ThatJeffSmith blog is about tips and tricks for Oracle SQL Developer, SQLcl, SQL Developer Data Modeler, and Oracle REST Data Services. My primary goal is to help you save time when working with Oracle Database. If I can ALSO make what you’re currently doing a little more fun, then that’s a big bonus for me.
Look for stuff in your database – click the binoculars/search button on the main toolbar.
But what about at the command line?
I’m guessing many of you just pluck away at ALL_ or DBA_OBJECTS. Some of you may have written some custom scripts. But, what if you burned that into SQLcl?
You can of course do this with the ALIAS command.
You can say, ALIAS XZY=query;
And then access the query by just executing XZY.
AND, you can use positional binds!
So let’s take a look. I’m going to use this query.
WHERE object_name LIKE :SEARCH
AND owner NOT IN (
AND object_type IN (
FROM dual CONNECT BY
regexp_substr(:bind_ename_comma_sep_list,'[^,]+',1,level) IS NOT NULL
ORDER BY owner,
The only tricksy-part is the code around the object type list in the second predicate. I want to feed in a list of values to be used in a WHERE IN clause. Thankfully someone else already figured that out – thanks Arunkumar!
So, with that passed in, I can search for just tables and indexes with the text EMP in the name.
No spaces on the object_type list, and make sure everything’s UPPERCASE.
If you’re not lazy, you’re not a good developer…probably. And by ‘lazy’, I mean smart. I had to spend about 15 minutes here to save myself a few seconds every time I’m going to look for objects now.
Let’s say you have a schema you want to reverse engineer and generate some docs.
Lo and behold, the developers used foreign keys!
But…there are so many of them, I can’t see the forest for the trees.
This one table is touching almost everything…making everything else kind of hard to figure out.
So how do we make this simpler?
Well, our developer for the Data Modeler showed me this trick:
In his words:
when use synonyms is checked tables that are referred more than 9 times are removed from global picture (graphical synonyms are created) and layout in separate area on diagram thus those tables doesn’t introduce noise in the more meaningful relationships
So we separate the ‘trouble-maker’ table, and build a separate area of the diagram showing these relationships. That leaves the main area of the diagram free to show the rest of the model.
So we get this to show the VERY related object – ORDS_SCHEMAS – it has about 20 relationships, egads! – in its own segregated area of the diagram. Like so:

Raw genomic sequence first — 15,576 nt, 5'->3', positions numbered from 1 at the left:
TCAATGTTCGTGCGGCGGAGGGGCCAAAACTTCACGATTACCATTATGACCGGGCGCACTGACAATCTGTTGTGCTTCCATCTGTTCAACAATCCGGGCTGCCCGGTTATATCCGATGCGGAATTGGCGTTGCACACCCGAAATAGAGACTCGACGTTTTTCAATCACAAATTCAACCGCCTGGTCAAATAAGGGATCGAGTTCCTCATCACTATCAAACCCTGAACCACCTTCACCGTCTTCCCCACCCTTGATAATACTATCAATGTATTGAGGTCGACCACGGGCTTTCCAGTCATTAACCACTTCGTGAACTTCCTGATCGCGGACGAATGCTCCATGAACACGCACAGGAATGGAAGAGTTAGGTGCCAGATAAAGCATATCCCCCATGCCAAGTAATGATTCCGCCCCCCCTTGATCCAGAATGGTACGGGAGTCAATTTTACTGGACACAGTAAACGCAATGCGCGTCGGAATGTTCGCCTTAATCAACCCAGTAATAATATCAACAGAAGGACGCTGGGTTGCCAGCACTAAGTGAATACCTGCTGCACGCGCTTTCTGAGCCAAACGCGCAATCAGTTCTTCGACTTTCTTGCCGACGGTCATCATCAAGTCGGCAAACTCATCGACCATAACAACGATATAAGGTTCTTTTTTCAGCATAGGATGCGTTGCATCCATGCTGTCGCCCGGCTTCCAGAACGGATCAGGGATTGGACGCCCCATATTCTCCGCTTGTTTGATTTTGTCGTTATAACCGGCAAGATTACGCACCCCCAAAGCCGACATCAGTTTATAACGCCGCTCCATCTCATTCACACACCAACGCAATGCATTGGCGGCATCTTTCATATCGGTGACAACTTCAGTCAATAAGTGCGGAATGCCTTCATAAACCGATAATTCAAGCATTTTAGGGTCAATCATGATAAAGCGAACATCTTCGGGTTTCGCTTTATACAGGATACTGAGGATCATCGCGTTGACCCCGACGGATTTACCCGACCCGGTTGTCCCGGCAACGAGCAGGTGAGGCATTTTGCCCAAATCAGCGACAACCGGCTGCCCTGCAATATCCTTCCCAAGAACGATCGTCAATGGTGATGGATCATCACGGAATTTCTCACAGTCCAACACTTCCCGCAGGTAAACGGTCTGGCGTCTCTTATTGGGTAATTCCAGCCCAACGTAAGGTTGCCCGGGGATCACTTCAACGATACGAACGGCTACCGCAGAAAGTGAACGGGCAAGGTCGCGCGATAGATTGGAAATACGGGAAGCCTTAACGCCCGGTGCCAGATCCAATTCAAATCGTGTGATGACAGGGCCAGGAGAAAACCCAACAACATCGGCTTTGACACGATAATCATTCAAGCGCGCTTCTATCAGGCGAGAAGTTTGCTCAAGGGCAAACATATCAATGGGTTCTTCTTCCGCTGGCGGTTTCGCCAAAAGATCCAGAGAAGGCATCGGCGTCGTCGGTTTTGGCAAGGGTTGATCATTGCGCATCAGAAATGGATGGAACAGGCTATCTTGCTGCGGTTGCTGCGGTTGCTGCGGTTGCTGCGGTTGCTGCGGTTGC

Already, so much better.
And then what about the rest of the diagram and objects?
Now we don’t let this one table overwhelm the others.
But I don’t want to see COMM_PCT AT ALL if it’s NULL, and I don’t want to ‘Fake It’ With a 0
Then we can write some pl/sql.
But it’s Sunday and I need to take the kids out for a bike ride, so I’ll get back to you on that.
OK, bike ride over. Now let’s look at ONE way to do this.
A stored procedure that returns 2 SYS_REFCURSORs.
CREATE OR REPLACE PROCEDURE getemployee_nulls (
emps OUT SYS_REFCURSOR,
empsnocomms OUT SYS_REFCURSOR
OPEN emps FOR SELECT *
WHERE commission_pct IS NOT NULL;
OPEN empsnocomms FOR SELECT employee_id,
WHERE commission_pct IS NULL;
Now, while this might be somewhat bespoke, I’m also going to take advantage of the AUTO feature we have for PL/SQL. While it’s not technically REST, being able to affect a RPC using HTTP and a POST without having to write any code is quite nice.
I see questions like this on StackOverflow and related websites like, ALL THE TIME:
I have some code, what’s wrong with it?
Something I wish I could do, other than physically hold the person’s hand, is show them how our IDE tries to point them in the right direction of their syntax issues. But since I can’t do that, I’ll write a quick blog post and help the Google gods can help folks going forward.
easbwaredgs_t AS k
LEFT OUTER JOIN easbdgstn_t AS p ON k.id = p.fk_easbwaredgsid
k.mandant = '001'
AND k.fk_easbware_id = 1
AND p.type_mc = 'TRANSPORT_DGS_LIM_QUANT'
) AS cc_is_limited_quantities
easbwaredgs_t.mandant = '001'
AND EASBWAREDGS_T.FK_EASBWARE_ID = 1
So, starting out from ‘scratch’, you might want some help with finding out where your problem is.
Sure, you could run the query and get the error line and cursor position, but generally our parser will identify problems AS YOU TYPE THEM.
It’s ‘all in the squiggle.’
The offending code is underline with a pink ‘squiggle’.
If you mouse over the underlined-text, we try to help you out with some doc links and expected ‘next’ words from the parser.
If you have a LOT of code, you don’t have to scan the editor looking for squiggles. You can pop open the Code outline. Any errors will be listed, and if you double-click on the items, they’ll take you to the offending line/curpos.
right-click in your worksheet or code editor and select ‘Code Outline’